22.7 7.80.5 24.61.6[a] Initial activity [mmol min1 per mg NAD++ reductase] measured duringthe starting linear phase of the reaction; [b] Moles of NADH per secondper mole of NAD++ reductase.

    Figure 2. Parameters that affect H2-driven NADH generation by particlesmodified with hydrogenase and NAD++ reductase. a) Time series for H2-drivenNADH generation by identical aliquots of particles at a range of pH values;pH 6.0 (50 mm potassium phosphate, KBP), pH 7.0 (KPB), pH 8.0 (50 mm Tris-HCl) and un-buffered MilliQ water. Other conditions: 1 mm NAD++, 33 8C, stir-ring, H2 flow through the headspace. Initial activities were 0.8, 1.9, 3.4 and1.0 mmol min1 per mg NAD++ reductase respectively for the pH 6, 7, 8 andwater series. Error bars reflect the average value 1 standard deviation cal-culated from measurements performed in triplicate. b) Relative initial activity(normalised to the value at 100 % H2, 1 bar) of H2-driven NADH generationunder different H2/N2 mixtures (100, 50, 10 and 2 % H2) at overall atmospher-ic pressure. Other conditions: 0.1 mm NAD++, 50 mm Tris-HCl pH 8, 30 8C.c) Plot of NAD++ to NADH conversion from b) at 0.5 and 0.02 bar H2.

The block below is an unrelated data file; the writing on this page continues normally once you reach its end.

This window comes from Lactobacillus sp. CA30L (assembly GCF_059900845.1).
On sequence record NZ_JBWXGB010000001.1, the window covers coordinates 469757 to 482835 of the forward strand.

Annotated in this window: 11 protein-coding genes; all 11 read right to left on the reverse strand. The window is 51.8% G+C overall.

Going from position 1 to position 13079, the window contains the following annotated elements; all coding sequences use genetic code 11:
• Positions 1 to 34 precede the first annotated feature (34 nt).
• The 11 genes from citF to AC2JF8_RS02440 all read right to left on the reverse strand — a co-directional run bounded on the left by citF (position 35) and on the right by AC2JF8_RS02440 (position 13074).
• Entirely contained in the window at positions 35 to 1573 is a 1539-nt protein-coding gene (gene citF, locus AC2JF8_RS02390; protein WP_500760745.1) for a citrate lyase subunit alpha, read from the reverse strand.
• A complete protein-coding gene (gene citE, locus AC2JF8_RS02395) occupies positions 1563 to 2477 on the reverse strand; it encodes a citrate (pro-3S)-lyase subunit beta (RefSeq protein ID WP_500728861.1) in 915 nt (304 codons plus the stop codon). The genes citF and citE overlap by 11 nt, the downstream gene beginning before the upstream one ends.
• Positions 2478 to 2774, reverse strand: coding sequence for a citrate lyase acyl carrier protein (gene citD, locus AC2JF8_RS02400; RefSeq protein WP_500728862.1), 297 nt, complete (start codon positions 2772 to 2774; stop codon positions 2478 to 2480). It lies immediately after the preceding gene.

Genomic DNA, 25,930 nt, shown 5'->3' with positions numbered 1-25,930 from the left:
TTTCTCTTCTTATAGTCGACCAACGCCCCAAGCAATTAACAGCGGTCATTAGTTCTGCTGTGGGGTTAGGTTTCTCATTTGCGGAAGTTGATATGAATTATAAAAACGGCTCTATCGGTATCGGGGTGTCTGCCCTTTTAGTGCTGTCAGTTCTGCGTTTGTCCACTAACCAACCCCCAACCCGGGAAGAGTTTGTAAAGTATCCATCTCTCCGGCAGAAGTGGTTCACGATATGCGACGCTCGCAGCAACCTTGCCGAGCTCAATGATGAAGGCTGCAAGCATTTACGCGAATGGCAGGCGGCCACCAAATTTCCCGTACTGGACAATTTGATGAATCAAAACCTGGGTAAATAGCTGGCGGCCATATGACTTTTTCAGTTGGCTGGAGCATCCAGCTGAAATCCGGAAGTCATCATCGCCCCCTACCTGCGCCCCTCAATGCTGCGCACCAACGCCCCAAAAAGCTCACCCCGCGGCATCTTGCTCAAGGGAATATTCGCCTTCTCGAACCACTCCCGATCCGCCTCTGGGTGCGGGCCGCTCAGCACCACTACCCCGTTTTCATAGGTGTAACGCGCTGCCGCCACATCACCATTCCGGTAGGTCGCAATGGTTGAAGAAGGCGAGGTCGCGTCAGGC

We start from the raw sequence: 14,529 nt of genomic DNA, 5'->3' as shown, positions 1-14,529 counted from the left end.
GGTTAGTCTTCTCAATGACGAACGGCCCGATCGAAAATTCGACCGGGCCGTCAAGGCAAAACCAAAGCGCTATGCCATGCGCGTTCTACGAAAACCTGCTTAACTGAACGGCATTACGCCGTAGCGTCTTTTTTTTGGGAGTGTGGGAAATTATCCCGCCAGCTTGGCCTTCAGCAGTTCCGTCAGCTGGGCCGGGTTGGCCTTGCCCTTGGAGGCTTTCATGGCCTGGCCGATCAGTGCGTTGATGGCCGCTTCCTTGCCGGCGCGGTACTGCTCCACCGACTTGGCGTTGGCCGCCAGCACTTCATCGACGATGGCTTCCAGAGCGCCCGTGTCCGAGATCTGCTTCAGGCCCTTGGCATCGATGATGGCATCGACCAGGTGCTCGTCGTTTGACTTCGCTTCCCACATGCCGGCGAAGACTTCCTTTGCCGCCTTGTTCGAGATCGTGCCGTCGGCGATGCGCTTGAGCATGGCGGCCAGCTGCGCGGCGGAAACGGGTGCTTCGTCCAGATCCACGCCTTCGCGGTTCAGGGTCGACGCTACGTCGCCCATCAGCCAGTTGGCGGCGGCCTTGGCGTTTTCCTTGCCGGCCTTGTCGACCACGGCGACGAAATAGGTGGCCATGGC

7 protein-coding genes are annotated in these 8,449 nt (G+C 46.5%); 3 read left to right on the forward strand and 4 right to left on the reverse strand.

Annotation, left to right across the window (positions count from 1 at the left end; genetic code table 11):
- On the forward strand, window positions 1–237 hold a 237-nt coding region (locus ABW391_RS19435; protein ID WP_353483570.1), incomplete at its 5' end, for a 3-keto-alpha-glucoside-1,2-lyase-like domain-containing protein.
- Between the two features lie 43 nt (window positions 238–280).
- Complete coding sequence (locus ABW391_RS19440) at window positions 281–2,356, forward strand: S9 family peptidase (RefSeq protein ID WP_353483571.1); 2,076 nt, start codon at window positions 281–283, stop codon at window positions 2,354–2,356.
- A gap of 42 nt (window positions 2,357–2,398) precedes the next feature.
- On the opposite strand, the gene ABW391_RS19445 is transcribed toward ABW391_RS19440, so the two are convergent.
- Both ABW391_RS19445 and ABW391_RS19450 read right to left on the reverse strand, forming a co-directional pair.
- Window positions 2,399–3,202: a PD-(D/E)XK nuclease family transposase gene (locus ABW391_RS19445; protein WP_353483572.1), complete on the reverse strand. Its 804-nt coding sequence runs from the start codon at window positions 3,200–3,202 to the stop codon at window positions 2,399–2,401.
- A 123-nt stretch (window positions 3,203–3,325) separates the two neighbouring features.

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  • 77 % activity retained for each re-use, which was reproduced inseparate experiments performed in a similar way. These activ-

    ities are likely to be underestimates as some of the particlesare lost during each separation step if the reactions are per-

    formed on small scale.

    H2-driven ketone reduction

    The cofactor recycling system was then applied to supply

    NADH to an NADH-dependent enzyme, an ADH, for the hydro-genation of acetophenone to phenylethanol. The ADH was

    either used in solution with the NADH recycling particles or

    co-immobilised on the particles as shown in Scheme 1.A batch of particles modified with hydrogenase and NAD++